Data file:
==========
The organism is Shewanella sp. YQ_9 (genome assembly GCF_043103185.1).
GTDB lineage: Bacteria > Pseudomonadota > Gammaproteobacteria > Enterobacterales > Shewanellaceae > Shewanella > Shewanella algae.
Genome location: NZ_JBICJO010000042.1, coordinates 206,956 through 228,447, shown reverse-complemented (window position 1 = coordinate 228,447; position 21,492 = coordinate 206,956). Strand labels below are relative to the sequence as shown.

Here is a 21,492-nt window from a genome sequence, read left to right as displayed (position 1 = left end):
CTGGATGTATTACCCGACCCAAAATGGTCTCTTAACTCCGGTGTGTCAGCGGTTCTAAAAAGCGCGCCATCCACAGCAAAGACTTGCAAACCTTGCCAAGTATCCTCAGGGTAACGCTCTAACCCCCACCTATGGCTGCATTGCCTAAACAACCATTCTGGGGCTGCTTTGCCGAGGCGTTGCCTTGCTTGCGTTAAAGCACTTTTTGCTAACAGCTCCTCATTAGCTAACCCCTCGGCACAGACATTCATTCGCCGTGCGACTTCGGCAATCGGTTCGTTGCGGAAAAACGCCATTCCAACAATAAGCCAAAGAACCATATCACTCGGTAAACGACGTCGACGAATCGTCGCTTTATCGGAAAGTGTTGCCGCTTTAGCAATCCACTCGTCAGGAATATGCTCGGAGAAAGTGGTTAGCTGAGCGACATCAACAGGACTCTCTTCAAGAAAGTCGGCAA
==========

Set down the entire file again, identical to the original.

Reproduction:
The organism is Shewanella sp. YQ_9 (genome assembly GCF_043103185.1).
GTDB lineage: Bacteria > Pseudomonadota > Gammaproteobacteria > Enterobacterales > Shewanellaceae > Shewanella > Shewanella algae.
Genome location: NZ_JBICJO010000042.1, coordinates 206,956 through 228,447, shown reverse-complemented (window position 1 = coordinate 228,447; position 21,492 = coordinate 206,956). Strand labels below are relative to the sequence as shown.

Here is a 21,492-nt window from a genome sequence, read left to right as displayed (position 1 = left end):
CTGGATGTATTACCCGACCCAAAATGGTCTCTTAACTCCGGTGTGTCAGCGGTTCTAAAAAGCGCGCCATCCACAGCAAAGACTTGCAAACCTTGCCAAGTATCCTCAGGGTAACGCTCTAACCCCCACCTATGGCTGCATTGCCTAAACAACCATTCTGGGGCTGCTTTGCCGAGGCGTTGCCTTGCTTGCGTTAAAGCACTTTTTGCTAACAGCTCCTCATTAGCTAACCCCTCGGCACAGACATTCATTCGCCGTGCGACTTCGGCAATCGGTTCGTTGCGGAAAAACGCCATTCCAACAATAAGCCAAAGAACCATATCACTCGGTAAACGACGTCGACGAATCGTCGCTTTATCGGAAAGTGTTGCCGCTTTAGCAATCCACTCGTCAGGAATATGCTCGGAGAAAGTGGTTAGCTGAGCGACATCAACAGGACTCTCTTCAAGAAAGTCGGCAA